At n+1 Panel, the Cat Got Douthat’s Tongue on Topic of of Gay Marriage

ross douthat At n+1 Panel, the Cat Got Douthats Tongue on Topic of of Gay MarriageRoss Douthat, conservative op-ed columnist for the New York Times, was made visibly uncomfortable for a moment while onstage last night at the New School’s Tishman auditorium. Having sailed through a discussion titled “Meet the Neo-Cons: They’re Young, They’re Bright, They Tilt to the Right” alongside his friend and co-author Reihan Salam (Grand New Party: How Republicans Can Save the Working Class and Save the American Dream), moderated by Marco Roth of n+1 magazine, Mr. Douthat became suddenly fidgety when asked to respond to a question from the audience on gay marriage.

The question came from Christopher Glazek, a fact-checker at The New Yorker, who wanted to know whether Mr. Douthat and Mr. Salam believed that former RNC chairman Ken Mehlman, who has apologized on behalf of his party for the Southern Strategy, should also apologize for the Republican party’s gay politics.

At first Mr. Douthat seemed unable to get a sentence out without interrupting himself and starting over. Then he explained: “I am someone opposed to gay marriage who is deeply uncomfortable arguing the issue in public.”

Mr. Douthat indicated that he opposes gay marriage because of his religious beliefs, but that he does not like debating the issue in those terms. At one point he said that, sometimes, he feels like he should either change his mind, or simply resolve never to address the question in public.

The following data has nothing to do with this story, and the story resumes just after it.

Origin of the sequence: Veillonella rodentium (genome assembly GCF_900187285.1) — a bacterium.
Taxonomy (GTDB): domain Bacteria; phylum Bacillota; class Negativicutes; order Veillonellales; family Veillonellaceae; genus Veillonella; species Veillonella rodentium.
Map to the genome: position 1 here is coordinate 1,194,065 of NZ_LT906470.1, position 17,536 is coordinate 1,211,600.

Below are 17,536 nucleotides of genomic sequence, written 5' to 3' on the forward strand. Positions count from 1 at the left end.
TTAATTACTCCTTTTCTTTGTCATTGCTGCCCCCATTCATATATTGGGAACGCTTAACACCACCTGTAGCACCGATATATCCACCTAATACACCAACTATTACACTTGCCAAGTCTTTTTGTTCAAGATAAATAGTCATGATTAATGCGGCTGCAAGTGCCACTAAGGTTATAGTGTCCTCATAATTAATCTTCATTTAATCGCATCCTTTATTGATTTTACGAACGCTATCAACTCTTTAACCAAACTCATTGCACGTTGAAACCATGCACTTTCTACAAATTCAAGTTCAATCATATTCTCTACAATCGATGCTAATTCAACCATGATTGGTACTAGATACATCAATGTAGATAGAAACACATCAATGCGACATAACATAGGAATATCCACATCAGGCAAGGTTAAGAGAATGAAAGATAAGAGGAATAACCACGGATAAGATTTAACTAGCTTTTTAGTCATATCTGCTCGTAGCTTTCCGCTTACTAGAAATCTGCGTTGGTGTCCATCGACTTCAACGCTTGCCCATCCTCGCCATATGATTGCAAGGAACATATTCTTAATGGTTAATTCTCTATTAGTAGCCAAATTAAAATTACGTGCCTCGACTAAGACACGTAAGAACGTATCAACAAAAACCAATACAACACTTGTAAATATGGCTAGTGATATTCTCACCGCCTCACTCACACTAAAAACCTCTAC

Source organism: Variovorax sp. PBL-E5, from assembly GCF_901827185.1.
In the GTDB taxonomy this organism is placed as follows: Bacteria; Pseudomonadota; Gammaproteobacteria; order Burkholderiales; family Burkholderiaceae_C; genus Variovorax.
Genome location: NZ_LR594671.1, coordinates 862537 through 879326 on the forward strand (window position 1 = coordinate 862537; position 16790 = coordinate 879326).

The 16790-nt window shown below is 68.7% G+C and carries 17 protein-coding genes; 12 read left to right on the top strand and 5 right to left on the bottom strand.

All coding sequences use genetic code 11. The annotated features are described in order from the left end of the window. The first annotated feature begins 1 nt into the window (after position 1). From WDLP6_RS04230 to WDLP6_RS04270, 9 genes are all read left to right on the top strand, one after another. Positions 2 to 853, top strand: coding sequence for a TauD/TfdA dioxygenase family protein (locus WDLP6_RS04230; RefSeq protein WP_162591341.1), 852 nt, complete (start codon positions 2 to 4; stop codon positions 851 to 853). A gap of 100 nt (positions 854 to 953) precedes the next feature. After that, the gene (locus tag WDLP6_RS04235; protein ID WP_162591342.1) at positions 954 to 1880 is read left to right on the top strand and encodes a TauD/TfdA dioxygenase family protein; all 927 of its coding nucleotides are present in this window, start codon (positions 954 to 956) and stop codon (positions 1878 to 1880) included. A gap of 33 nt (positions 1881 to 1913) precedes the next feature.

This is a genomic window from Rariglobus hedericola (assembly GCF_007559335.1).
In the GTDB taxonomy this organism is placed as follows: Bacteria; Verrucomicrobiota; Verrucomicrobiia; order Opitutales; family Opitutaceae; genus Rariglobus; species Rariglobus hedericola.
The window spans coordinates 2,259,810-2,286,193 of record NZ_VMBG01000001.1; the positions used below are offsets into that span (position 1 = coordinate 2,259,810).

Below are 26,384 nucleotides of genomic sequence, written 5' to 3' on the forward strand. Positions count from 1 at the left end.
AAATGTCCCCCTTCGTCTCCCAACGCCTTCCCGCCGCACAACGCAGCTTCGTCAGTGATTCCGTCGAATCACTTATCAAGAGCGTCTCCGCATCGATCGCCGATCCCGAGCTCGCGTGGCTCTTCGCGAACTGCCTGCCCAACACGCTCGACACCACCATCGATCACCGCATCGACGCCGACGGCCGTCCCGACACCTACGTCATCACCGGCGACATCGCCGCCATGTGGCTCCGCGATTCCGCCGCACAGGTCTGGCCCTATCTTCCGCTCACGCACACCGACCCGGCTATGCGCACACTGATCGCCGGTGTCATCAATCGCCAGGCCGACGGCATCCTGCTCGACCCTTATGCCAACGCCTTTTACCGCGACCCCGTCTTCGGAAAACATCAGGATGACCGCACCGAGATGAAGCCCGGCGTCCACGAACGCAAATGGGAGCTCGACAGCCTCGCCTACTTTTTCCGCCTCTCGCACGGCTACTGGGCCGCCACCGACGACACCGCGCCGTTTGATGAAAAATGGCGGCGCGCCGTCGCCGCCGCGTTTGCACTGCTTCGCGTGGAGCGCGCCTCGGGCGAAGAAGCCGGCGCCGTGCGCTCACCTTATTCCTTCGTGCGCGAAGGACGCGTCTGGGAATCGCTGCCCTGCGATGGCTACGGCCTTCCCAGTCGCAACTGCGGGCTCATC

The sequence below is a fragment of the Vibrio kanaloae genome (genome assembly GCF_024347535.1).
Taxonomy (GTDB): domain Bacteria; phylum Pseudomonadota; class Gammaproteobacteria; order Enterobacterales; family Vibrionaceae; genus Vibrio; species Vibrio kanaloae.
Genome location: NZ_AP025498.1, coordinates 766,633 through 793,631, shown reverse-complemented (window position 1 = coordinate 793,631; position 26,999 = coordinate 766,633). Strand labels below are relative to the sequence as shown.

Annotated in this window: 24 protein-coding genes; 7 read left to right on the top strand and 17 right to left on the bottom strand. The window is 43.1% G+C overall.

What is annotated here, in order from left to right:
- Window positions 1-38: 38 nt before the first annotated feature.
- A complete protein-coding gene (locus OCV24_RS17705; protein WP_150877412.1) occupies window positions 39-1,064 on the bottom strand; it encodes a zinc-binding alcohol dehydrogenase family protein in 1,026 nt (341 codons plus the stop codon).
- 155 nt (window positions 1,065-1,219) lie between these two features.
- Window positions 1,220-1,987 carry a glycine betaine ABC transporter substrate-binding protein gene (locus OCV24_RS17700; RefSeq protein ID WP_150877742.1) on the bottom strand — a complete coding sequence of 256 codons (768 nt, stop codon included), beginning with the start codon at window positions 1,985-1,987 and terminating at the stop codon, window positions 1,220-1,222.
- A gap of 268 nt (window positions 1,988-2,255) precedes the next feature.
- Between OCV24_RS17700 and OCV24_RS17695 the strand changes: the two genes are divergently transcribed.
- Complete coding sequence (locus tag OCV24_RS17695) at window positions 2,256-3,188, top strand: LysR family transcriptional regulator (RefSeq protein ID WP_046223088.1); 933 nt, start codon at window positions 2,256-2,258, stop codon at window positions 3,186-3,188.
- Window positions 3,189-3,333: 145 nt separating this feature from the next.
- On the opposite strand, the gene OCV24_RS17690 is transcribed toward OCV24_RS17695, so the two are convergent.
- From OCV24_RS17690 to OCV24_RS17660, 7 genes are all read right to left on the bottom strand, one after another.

He added that the conservative opposition to gay marriage is “a losing argument,” and asked rhetorically if committed homosexual relationships ought to be denied the legal recognition accorded without hesitation to the fleeting enthusiasms of Britney Spears and Newt Gingrich.

After the panel, Mr. Douthat told the Observer: “If I were putting money on the future of gay marriage, I would bet on it.”

He added: “The secular arguments against gay marriage, when they aren’t just based on bigotry or custom, tend to be abstract in ways that don’t find purchase in American political discourse. I say, ‘Institutional support for reproduction,’ you say, ‘I love my boyfriend and I want to marry him.’ Who wins that debate? You win that debate.”

Marco Roth, editor-at-large for n+1, interrupted. “We’re taking you to Stonewall,” he told Mr. Douthat.

Actually, the columnists and their hosts decamped to the considerably more middle-of-the road bar on Christopher Square, Kettle of Fish.